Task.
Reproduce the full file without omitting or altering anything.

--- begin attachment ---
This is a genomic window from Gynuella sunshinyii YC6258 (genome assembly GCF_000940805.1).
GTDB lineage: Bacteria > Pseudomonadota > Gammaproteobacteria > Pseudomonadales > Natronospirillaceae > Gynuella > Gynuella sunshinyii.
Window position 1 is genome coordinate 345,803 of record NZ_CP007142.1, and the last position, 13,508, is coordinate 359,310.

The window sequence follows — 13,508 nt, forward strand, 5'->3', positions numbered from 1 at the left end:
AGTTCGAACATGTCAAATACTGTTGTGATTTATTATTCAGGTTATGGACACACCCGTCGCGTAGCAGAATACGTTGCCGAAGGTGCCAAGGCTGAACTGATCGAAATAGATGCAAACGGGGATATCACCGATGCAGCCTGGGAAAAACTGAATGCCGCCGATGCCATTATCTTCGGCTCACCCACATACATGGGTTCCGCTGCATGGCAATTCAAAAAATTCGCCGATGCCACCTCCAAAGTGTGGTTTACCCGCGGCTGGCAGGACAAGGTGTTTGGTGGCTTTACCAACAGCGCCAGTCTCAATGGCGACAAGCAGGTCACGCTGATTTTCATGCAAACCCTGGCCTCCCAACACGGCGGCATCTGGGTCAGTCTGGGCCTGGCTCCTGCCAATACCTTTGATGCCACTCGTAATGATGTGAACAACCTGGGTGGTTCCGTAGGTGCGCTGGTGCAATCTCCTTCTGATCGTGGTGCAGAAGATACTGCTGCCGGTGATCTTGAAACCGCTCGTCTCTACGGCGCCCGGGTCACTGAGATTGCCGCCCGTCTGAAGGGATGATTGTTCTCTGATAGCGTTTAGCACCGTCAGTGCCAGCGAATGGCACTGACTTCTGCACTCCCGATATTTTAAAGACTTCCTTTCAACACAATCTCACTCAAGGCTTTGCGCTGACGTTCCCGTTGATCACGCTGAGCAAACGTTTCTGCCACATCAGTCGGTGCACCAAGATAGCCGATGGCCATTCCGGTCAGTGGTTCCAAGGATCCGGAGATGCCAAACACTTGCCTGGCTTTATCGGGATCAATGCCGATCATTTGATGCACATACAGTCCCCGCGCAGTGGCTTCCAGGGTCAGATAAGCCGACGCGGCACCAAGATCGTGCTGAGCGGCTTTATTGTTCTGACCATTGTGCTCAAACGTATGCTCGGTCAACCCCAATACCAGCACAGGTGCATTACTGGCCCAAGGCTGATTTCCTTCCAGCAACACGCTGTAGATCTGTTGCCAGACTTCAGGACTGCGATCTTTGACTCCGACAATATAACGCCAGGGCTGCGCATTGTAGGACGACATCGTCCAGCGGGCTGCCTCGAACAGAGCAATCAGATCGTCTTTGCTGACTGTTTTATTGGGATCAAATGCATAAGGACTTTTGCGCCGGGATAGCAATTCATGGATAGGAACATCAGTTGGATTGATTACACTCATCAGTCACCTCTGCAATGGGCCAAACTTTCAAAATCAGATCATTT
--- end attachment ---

This is a genomic window from Gynuella sunshinyii YC6258 (genome assembly GCF_000940805.1).
GTDB lineage: Bacteria > Pseudomonadota > Gammaproteobacteria > Pseudomonadales > Natronospirillaceae > Gynuella > Gynuella sunshinyii.
Window position 1 is genome coordinate 345,803 of record NZ_CP007142.1, and the last position, 13,508, is coordinate 359,310.

The window sequence follows — 13,508 nt, forward strand, 5'->3', positions numbered from 1 at the left end:
AGTTCGAACATGTCAAATACTGTTGTGATTTATTATTCAGGTTATGGACACACCCGTCGCGTAGCAGAATACGTTGCCGAAGGTGCCAAGGCTGAACTGATCGAAATAGATGCAAACGGGGATATCACCGATGCAGCCTGGGAAAAACTGAATGCCGCCGATGCCATTATCTTCGGCTCACCCACATACATGGGTTCCGCTGCATGGCAATTCAAAAAATTCGCCGATGCCACCTCCAAAGTGTGGTTTACCCGCGGCTGGCAGGACAAGGTGTTTGGTGGCTTTACCAACAGCGCCAGTCTCAATGGCGACAAGCAGGTCACGCTGATTTTCATGCAAACCCTGGCCTCCCAACACGGCGGCATCTGGGTCAGTCTGGGCCTGGCTCCTGCCAATACCTTTGATGCCACTCGTAATGATGTGAACAACCTGGGTGGTTCCGTAGGTGCGCTGGTGCAATCTCCTTCTGATCGTGGTGCAGAAGATACTGCTGCCGGTGATCTTGAAACCGCTCGTCTCTACGGCGCCCGGGTCACTGAGATTGCCGCCCGTCTGAAGGGATGATTGTTCTCTGATAGCGTTTAGCACCGTCAGTGCCAGCGAATGGCACTGACTTCTGCACTCCCGATATTTTAAAGACTTCCTTTCAACACAATCTCACTCAAGGCTTTGCGCTGACGTTCCCGTTGATCACGCTGAGCAAACGTTTCTGCCACATCAGTCGGTGCACCAAGATAGCCGATGGCCATTCCGGTCAGTGGTTCCAAGGATCCGGAGATGCCAAACACTTGCCTGGCTTTATCGGGATCAATGCCGATCATTTGATGCACATACAGTCCCCGCGCAGTGGCTTCCAGGGTCAGATAAGCCGACGCGGCACCAAGATCGTGCTGAGCGGCTTTATTGTTCTGACCATTGTGCTCAAACGTATGCTCGGTCAACCCCAATACCAGCACAGGTGCATTACTGGCCCAAGGCTGATTTCCTTCCAGCAACACGCTGTAGATCTGTTGCCAGACTTCAGGACTGCGATCTTTGACTCCGACAATATAACGCCAGGGCTGCGCATTGTAGGACGACATCGTCCAGCGGGCTGCCTCGAACAGAGCAATCAGATCGTCTTTGCTGACTGTTTTATTGGGATCAAATGCATAAGGACTTTTGCGCCGGGATAGCAATTCATGGATAGGAACATCAGTTGGATTGATTACACTCATCAGTCACCTCTGCAATGGGCCAAACTTTCAAAATCAGATCATTT